Profemur cobalt-chrome femoral neck - used in hip replacements

Hazard alert - potential for component failure due to metal fracture

21 August 2015

Consumers and health professionals are advised that Surgical Specialities, in consultation with the TGA, has issued a hazard alert for one model of its Profemur cobalt-chrome femoral neck (part number PHAC1254 – 'long 8-degree varus') due to the potential for the component to fracture. Surgical Specialities is also undertaking a recall of unimplanted stock.

The Profemur cobalt-chrome femoral neck is a component used in some hip replacement procedures.

Component fractures are extremely rare, however the manufacturer reported there had been 27 reports of fracture of the PHAC1254 component in approximately 9800 units sold worldwide over the previous five years. Only 32 units have been sold in Australia. No other components in the Profemur cobalt-chrome femoral neck range have been identified as being affected by this issue.

A Profemur cobalt-chrome femoral neck with the  potential fracture area highlighted
A Profemur cobalt-chrome
femoral neck with the
potential fracture area
highlighted.

The TGA has received no reports of Profemur cobalt-chrome femoral necks fracturing in Australia.

Information for consumers

Patients who have had a hip replacement should seek immediate medical attention if they experience symptoms such as the sudden onset of:

  • pain
  • instability
  • difficulty walking or performing common tasks.

If you have concerns about your hip replacement, you should seek information from the surgeon who performed the operation or the hospital where the operation was performed.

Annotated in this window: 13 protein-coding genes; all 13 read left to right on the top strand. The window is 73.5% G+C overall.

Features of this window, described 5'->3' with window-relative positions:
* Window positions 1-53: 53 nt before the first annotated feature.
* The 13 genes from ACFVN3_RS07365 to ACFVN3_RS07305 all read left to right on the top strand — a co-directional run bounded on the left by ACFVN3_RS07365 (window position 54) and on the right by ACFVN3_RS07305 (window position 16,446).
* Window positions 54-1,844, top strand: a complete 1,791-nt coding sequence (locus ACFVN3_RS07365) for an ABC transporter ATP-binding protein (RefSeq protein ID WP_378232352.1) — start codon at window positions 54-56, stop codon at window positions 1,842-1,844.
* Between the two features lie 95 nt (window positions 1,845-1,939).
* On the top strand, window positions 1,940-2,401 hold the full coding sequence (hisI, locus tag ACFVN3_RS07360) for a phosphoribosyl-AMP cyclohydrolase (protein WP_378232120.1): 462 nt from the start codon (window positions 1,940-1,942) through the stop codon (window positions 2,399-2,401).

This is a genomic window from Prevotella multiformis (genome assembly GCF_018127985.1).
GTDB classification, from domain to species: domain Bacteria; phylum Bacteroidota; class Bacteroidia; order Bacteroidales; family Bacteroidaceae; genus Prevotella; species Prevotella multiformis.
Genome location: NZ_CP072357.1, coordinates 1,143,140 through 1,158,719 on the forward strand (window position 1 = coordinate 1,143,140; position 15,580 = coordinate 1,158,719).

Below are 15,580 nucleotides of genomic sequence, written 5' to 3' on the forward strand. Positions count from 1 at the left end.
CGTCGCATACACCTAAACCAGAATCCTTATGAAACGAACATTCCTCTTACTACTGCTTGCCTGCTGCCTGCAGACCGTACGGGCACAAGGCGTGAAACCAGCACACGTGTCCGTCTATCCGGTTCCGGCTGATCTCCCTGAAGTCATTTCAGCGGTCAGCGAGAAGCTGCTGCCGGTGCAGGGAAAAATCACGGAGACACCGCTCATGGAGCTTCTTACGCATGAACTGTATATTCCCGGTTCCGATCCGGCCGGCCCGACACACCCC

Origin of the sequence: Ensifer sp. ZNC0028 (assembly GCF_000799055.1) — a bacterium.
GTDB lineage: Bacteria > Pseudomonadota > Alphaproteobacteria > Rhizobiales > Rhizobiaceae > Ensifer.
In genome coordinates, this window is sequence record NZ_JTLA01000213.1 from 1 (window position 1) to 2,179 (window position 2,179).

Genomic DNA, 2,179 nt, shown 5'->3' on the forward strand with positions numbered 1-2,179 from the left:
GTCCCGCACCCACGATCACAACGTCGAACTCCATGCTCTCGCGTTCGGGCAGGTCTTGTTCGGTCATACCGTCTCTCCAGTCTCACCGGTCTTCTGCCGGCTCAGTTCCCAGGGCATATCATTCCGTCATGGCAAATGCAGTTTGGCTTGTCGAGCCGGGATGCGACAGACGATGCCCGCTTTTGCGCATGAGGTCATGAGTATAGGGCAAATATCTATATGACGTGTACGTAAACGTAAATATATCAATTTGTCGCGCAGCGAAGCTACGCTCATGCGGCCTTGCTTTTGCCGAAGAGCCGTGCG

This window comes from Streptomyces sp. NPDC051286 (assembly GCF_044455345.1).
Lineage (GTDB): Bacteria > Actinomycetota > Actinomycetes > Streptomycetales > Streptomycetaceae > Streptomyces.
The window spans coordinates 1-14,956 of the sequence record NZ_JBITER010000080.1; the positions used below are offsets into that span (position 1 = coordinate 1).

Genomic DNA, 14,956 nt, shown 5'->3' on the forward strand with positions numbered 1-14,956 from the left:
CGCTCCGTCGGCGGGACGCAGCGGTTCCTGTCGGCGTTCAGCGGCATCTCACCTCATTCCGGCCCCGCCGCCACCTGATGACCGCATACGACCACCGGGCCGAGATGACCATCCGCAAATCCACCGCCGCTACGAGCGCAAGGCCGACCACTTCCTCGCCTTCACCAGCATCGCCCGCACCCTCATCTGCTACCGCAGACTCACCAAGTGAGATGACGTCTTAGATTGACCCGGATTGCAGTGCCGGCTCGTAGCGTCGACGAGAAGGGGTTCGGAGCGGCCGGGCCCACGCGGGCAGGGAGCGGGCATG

Information for all health professionals

Surgical Specialities has written to orthopaedic surgeons who have implanted affected components providing further information.

If you are treating patients who have had a hip replacement and are concerned about the above issue, advise them to be alert to the potential symptoms of a femoral neck component fracture (the sudden onset of symptoms such as pain, instability and difficulty walking or performing common tasks). It is likely that patients would immediately identify that an implant was not functioning correctly and seek medical attention.

If patients continue to have questions or concerns, refer them to their surgeon or the hospital where the surgery was undertaken.

Information for orthopaedic surgeons

The sponsor Surgical Specialities has written to orthopaedic surgeons who have implanted affected PHAC1254 components advising them of this issue.

The sponsor has advised that the length of the affected component means that it experiences higher bending force than others in the Profemur cobalt-chrome femoral neck range and represents the model with the lowest mechanical strength under clinical conditions. No other components in the Profemur cobalt-chrome femoral neck range have been identified as being affected by this issue.

The sponsor has advised that it would not be possible to identify potentially affected components through visual inspection or during surgery.

Surgeons are advised to ensure patients are informed about the symptoms that could indicate component fracture and the need to seek follow-up care if these symptoms arise.

If you have any questions or concerns relating to this issue, contact Surgical Specialities by phone on 1300 665 884.

Reporting problems

Consumers and health professionals are encouraged to report problems with medical devices. Your report will contribute to the TGA's monitoring of these products. For more information see the TGA Incident Reporting and Investigation Scheme (IRIS).

The TGA cannot give advice about an individual's medical condition. You are strongly encouraged to talk with a health professional if you are concerned about a possible adverse event associated with a medical device.